Power Transition's First Webinar

Power Transition has screened its first webinar. It was hosted by Karl Walker and featured Jiro Olcott, Anthony Morgan and Aditi Tulpule.

 

Jiro: The way we approach all our participants, including Flexr, is with our dApps or decentralized applications, that we develop and customize. These dApps can be added straight into the portal, that in this case Flexr is developing, to disseminate information to participants and take back their inputs. So we provide this sort of “one-stop shop” of information exchange. It is also important to highlight that this exchange is completely secure and of course respects the privacy to and from Flexr to all of the participants in the market, whoever they may be.

Aditi: The platforms like Flexr are adding a lot of value to market participants, and I think the key thing that is needed is a system that will enable automated control of each of those assets, in addition to cataloging your data (e.g., your metering data per asset). Flexr could provide the information stream that advises you on where and what is happening in your local DNO network (or the DNO network which is local to your asset, as you could have multiple assets and multiple DNO networks) and you could potentially use Flexr to manage all of them. So this is about knowing what's happening in your local grid and where you can add value and use that information to make your commercial or modeling decisions on which market and which revenue stack you'd like to participate in a particular half an hour period. As in industry the settlement occurs on a half hourly basis and now the DERs will have a choice each half hour of how they actually want to use their electricity (i.e., if they want to generate or consume) and Flexr in the nutshell can be one of the information sources based on which they can take that decision.

Just to clarify Power Transition does not use blockchain technology. Our digital energy platform is built on a 3rd generation Distributed Ledger Technology (DLT) called Hedera Hashgraph. We have partnered with Hedera as it uses Hashgraph technology as the basis of its consensus protocol. This is critical for a couple of reasons; we are many thousands of times faster than other cryptocurrency networks and use a fraction of the amount of energy for each transaction (Hedera 0.001kWh vs Ethereum 55kWh). Additional benefits out-of-the-box from Hedera Hashgraph include: global decentralised governance as well as guaranteed fairness and finality for all transactions. Security is also proven through COQ mathematical models to be 100% asynchronous Byzantine Fault Tolerance (aBFT), which makes us the most cyber secure DLT-Blockchain in the world.

Power Transition is technology agnostic and we do not see ourselves in competition with Ethereum based platforms or others like them. We can collaborate by creating dApp interfaces that allow them to plug into our platform, effectively turbo-charging their solution and allowing them to overcome any limitations and scale without the need for re-inventing the wheel. This makes our digital energy platform highly suited for the challenges of the energy sector and the need for integrated collaborative approaches as we have discussed in the webinar.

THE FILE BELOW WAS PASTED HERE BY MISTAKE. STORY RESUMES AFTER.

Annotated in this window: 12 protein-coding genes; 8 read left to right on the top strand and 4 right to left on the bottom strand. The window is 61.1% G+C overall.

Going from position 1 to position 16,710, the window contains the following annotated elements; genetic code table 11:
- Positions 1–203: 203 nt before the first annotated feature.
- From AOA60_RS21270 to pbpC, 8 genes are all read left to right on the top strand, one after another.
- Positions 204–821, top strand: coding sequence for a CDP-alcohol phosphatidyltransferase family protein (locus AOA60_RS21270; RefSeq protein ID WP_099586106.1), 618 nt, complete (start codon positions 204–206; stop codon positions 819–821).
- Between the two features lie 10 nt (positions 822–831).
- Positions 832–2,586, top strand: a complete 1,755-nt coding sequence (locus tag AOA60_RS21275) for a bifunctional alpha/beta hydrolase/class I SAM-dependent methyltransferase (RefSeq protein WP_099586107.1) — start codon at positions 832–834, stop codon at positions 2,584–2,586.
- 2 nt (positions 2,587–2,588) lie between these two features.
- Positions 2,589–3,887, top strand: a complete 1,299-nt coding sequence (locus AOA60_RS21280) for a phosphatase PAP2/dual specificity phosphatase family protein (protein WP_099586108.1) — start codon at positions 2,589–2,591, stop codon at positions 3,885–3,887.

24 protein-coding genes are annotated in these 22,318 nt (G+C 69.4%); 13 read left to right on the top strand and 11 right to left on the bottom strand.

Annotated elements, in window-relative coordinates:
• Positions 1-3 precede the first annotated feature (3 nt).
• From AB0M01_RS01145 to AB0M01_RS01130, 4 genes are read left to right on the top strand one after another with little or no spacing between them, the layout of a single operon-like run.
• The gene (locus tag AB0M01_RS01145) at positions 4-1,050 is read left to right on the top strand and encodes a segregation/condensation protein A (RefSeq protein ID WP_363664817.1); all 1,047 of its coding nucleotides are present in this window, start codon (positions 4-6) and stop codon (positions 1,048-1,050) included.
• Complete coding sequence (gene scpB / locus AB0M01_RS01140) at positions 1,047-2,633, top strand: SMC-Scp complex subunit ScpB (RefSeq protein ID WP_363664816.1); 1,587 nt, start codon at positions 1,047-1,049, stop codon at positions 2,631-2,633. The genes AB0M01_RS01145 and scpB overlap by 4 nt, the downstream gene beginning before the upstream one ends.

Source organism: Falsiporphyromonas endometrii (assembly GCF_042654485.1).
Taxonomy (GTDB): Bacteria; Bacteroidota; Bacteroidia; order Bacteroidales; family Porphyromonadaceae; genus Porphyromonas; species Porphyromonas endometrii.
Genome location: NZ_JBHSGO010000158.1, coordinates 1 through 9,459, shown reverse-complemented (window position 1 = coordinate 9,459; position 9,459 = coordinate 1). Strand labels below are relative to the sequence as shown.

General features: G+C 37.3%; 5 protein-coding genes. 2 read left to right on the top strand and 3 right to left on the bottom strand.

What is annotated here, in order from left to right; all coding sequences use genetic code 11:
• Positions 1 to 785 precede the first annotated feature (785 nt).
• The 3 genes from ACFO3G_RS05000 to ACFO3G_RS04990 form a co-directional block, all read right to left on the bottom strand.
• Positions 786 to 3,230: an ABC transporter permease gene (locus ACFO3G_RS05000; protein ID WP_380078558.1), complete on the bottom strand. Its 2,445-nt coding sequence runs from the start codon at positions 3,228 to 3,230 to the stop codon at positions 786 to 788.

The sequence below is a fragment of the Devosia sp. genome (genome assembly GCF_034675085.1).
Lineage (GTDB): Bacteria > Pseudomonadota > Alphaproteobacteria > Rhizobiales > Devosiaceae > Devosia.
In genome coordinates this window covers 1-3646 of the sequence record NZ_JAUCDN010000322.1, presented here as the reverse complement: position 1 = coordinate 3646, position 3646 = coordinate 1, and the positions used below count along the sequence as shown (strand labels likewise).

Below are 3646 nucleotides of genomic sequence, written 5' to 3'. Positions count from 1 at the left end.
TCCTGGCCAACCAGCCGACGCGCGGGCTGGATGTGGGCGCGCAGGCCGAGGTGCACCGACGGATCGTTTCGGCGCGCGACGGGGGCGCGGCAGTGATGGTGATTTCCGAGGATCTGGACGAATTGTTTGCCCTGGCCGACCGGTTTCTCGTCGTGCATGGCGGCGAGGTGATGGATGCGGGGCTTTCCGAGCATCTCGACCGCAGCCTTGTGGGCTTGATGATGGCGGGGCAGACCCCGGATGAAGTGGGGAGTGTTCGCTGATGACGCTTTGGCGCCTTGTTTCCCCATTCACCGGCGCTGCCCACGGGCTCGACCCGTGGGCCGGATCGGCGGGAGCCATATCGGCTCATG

Karl: As a prosumer of energy in your own home, due to regulatory and compliance limitations energy generated can only be shared P2P where these generating assets are behind the boundary point meter or where there is a regulatory sandbox agreed by Ofgem where each home has its own MPAN meter. In each instance a homeowner would need to consent to the use of the digital energy platform in place of a conventional supply arrangement. We offer two options via our dashboard:

  1. Interactive control for users to optimise generation assets.
  2. Light touch with dashboard managed at the community level via Power Transition.

With regards to a business on a Half Hourly meter with generation and storage assets behind the meter there is an opportunity, under the existing regulatory framework, to trade energy. Control over the dispatch of these assets is required to either sell energy into the flex market where either capacity or surplus generation is available.

Jiro: We are always looking for talent in the software business and taking on what Karl mentioned about the Bloomberg green analysis, there is an opportunity to create really great jobs with this technology. From the traditional to the new business frameworks, there’re amazing opportunities in every area. Also, the lockdown we've experienced in the last several months made us realize how vulnerable we are and how dependent we are on electricity, from charging up the iPhone or the Android in the morning and making your cup of tea to being able to exchange value and information in a completely trusted way across the whole nation. It really has highlighted our vulnerability and our dependence on that and how we need to change and adapt.

Aditi: There's room for everybody and quite honestly this is an emerging field. Obviously software development is going to form the core of the digitalization movement, but there's plenty of room for physical engineers, sustainability-focused people, behavioural change analysts, etc. This is as much a social/psychological movement as it is a physical/ commercial movement, so there's room for everybody. The first step towards getting involved would be to try and find what your interest area is within this context and then just try to find out more about it. People are available to answer your questions or narrate their own experiences, so don't be afraid to reach out.